All things green for Yudelson Associates.
Jerry Yudelson, P.E., has keynoted more than 50 conferences and events since 2006. He is the author of 12 books on green buildings, water conservation, green homes and green development. Yudelson was named to the inaugural class of 34 LEED Fellows in 2011 by the U.S. Green Building Council, in recognition of his efforts to build and promote green building into the worldwide force it is today. His Tucson, Ariz.-based Yudelson Associates firm offers green building consulting services, corporate and institutional sustainability planning, water management and policy consulting, LEED training and contract research services. Yudelson took time recently to speak with pme about a number of green building topics.
pme: Has the green movement plateaued?
JY: There was certainly a slowdown in new building construction during the recession, but even then green building increased its market share in new construction. Meanwhile, the existing building market took off like a rocket. In fact, by the end of 2011 there was more total square footage of existing buildings certified by LEED than new construction, even though LEED for new construction has been around five years longer.
pme: Why aren't there more LEED-certified buildings in the United States?
JY: There are more than 13,000 certified nonresidential buildings, averaging more than 110,000 sq. ft., for a total of 1.3 billion sq. ft. Plus, there are 34,000+ LEED-registered nonresidential projects. That’s huge. Why aren’t there more LEED buildings? People don’t advocate for them strongly enough, in my honest opinion. There are no real cost or technology or knowledge barriers anymore.
pme: You talk about tackling water conservation in green building projects in a holistic way. How can this be done?
JY: Look at the whole water cycle, not just fixtures in the building. Look at irrigation and cooling tower water use. Often, these make up the bulk of water demands in commercial buildings. Then match water quality to the needs of the end use. There is no need to flush toilets and urinals with drinking water.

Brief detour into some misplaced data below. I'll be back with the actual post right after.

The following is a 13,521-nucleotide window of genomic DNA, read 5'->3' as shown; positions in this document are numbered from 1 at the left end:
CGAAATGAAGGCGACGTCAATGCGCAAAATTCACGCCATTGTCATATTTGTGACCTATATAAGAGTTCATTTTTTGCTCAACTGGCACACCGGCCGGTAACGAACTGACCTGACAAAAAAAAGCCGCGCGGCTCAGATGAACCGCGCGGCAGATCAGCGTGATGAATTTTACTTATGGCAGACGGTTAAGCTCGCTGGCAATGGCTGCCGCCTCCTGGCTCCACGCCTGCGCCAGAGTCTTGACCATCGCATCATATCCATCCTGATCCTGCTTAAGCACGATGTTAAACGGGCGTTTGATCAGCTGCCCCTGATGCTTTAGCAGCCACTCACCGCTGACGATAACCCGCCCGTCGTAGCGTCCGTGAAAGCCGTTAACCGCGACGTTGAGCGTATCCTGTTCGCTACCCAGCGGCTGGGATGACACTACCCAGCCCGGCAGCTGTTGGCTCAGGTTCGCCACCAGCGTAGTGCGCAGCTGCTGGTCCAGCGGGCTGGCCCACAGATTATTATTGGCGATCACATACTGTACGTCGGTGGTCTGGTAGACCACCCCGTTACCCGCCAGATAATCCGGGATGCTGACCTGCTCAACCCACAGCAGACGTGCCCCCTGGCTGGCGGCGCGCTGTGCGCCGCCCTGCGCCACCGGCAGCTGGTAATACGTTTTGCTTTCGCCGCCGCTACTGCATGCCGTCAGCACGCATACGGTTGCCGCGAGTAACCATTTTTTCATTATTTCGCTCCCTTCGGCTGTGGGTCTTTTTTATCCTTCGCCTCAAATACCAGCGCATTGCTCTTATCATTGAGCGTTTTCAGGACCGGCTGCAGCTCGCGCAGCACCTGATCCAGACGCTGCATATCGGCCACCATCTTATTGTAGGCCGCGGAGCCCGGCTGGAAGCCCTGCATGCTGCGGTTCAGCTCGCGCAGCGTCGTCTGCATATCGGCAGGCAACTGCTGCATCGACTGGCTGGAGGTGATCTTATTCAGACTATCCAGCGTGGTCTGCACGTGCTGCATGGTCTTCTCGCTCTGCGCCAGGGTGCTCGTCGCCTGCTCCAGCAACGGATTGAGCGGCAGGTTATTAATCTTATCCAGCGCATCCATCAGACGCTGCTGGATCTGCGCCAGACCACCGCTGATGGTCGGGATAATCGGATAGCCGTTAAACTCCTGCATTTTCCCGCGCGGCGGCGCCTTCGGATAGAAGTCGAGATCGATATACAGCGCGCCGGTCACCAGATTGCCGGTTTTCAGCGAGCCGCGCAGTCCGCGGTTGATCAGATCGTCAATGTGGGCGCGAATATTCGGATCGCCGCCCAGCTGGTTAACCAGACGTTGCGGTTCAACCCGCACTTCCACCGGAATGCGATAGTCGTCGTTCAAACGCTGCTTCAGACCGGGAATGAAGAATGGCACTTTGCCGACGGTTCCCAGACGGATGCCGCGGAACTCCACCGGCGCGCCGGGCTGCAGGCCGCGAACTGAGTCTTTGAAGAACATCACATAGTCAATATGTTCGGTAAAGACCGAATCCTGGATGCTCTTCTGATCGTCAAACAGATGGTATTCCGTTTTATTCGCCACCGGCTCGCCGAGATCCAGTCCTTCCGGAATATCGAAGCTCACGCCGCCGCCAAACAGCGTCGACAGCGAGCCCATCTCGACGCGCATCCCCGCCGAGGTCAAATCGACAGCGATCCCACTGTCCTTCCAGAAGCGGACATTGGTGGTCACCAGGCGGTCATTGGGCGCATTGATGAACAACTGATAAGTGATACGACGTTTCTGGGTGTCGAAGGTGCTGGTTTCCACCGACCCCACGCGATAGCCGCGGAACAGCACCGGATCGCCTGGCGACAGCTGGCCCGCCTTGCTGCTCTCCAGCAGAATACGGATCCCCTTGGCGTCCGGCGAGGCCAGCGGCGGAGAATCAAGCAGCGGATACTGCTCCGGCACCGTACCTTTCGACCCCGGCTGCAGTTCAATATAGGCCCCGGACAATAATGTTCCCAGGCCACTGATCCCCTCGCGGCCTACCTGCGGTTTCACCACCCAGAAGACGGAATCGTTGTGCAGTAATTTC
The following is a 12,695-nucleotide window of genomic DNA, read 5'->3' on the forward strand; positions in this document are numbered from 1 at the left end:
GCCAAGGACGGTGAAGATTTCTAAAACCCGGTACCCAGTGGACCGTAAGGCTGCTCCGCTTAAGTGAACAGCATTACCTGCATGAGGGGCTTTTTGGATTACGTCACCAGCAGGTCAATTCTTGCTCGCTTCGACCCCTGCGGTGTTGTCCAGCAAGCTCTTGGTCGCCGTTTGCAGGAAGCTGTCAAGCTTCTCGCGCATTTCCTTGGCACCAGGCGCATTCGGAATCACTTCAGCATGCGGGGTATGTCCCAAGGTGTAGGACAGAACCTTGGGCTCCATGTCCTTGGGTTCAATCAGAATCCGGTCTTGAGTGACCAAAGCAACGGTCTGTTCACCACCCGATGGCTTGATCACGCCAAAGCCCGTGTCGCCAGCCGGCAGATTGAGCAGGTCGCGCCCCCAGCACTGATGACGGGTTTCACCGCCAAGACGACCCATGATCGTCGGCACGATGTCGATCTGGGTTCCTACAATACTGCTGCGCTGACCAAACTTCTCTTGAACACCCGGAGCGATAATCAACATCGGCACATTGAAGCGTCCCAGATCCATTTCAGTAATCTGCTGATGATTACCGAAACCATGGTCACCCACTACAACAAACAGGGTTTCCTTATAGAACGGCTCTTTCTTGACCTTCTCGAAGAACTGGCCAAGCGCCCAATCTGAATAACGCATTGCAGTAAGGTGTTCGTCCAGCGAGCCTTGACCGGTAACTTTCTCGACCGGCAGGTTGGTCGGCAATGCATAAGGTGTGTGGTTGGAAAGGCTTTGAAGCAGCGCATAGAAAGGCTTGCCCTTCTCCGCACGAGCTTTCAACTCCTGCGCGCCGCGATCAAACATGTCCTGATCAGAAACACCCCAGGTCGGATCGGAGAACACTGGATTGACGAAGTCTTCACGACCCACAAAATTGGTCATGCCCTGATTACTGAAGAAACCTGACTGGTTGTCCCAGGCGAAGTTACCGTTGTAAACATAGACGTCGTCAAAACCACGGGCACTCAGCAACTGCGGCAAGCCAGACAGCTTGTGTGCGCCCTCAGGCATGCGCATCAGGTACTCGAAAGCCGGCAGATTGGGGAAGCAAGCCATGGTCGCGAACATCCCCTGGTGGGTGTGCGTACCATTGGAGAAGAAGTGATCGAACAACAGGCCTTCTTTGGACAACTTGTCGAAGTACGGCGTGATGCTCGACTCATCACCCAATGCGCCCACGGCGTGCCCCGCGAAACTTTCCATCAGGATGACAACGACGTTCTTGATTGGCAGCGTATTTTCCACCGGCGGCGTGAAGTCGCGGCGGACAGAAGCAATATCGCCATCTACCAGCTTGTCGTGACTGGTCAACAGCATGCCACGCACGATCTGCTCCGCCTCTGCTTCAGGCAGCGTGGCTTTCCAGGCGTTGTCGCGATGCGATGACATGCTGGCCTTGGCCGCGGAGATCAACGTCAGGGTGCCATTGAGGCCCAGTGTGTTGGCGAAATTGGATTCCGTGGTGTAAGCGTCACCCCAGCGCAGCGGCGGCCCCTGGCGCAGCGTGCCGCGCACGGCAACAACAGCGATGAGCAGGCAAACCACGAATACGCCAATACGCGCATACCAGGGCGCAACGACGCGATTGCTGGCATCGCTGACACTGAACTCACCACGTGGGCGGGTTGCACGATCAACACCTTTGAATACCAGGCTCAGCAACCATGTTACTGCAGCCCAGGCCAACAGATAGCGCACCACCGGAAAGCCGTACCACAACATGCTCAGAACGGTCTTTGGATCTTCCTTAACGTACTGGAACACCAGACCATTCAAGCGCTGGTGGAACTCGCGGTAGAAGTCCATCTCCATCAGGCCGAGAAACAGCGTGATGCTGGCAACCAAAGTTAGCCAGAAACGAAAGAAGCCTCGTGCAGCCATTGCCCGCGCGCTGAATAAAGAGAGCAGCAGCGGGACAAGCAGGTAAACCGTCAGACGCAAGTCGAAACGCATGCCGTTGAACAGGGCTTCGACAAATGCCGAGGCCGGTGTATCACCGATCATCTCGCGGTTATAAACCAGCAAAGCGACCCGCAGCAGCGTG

pme: How important are building owners (clients) in the green building process?
JY: Building owners must drive the green building process. After all, they’re spending the money. More importantly, the integrated design process has to start very early in the design process when the project is still being defined and before the A/E team is brought on board. Without the creative support and contributions of the building owner, it’s hard for the design team to make more than incremental improvements.
pme: How acute is the water shortage and what steps must we take to address it?
JY: Look anywhere in the U.S. Summer water shortages are a fact of life, some because of lack of rainfall, some because climate change has reduced summer stream flow, some because of infrastructure failures. When you look at water and energy together (the “water/energy nexus”), you realize that by 2025 we won’t have enough water for energy production or enough energy for water production. As for steps to prevent future urban water crises, the key is to combine technological innovations with policy changes that involve prices, regulation, incentives and public education.
pme: In terms of commercial buildings, how can water conservation be further improved? Are flow rates as low as they can go right now without affecting performance?
JY: I agree we’ve gone about as far as we can with reducing fixture water use, so it’s time to start thinking much more seriously about on-site graywater, blackwater, rainwater and stormwater capture and reuse. In many parts of the U.S., use of potable water can be reduced 80% cost effectively
pme: Are green technologies such as solar and geothermal utilized enough in sustainable building projects?
JY: Not really, largely owing to problems of initial cost. Geothermal works well in the colder regions across the northern tier of the U.S., but does cost more upfront. Solar can go just about anywhere and there are numerous third-party financing schemes to take away the initial cost burden. However, commercial solar incentives (30% federal tax credit) currently expire at the end of 2013, so projects need to be finished by then to take advantage of the credits. In some localities there are feed-in tariffs from utility companies that can be quite attractive.
pme: Your advice to plumbing and mechanical engineers and designers who are just starting out working with green buildings?
JY: Do whatever you need to do to get up to speed as fast as you can. The train to the green future of the building industry has left the station and you need to figure out how to get on board. This means attending green building conferences such as the USGBC’s Greenbuild (in San Francisco this November), attending webinars, doing online training and reading about successful projects.
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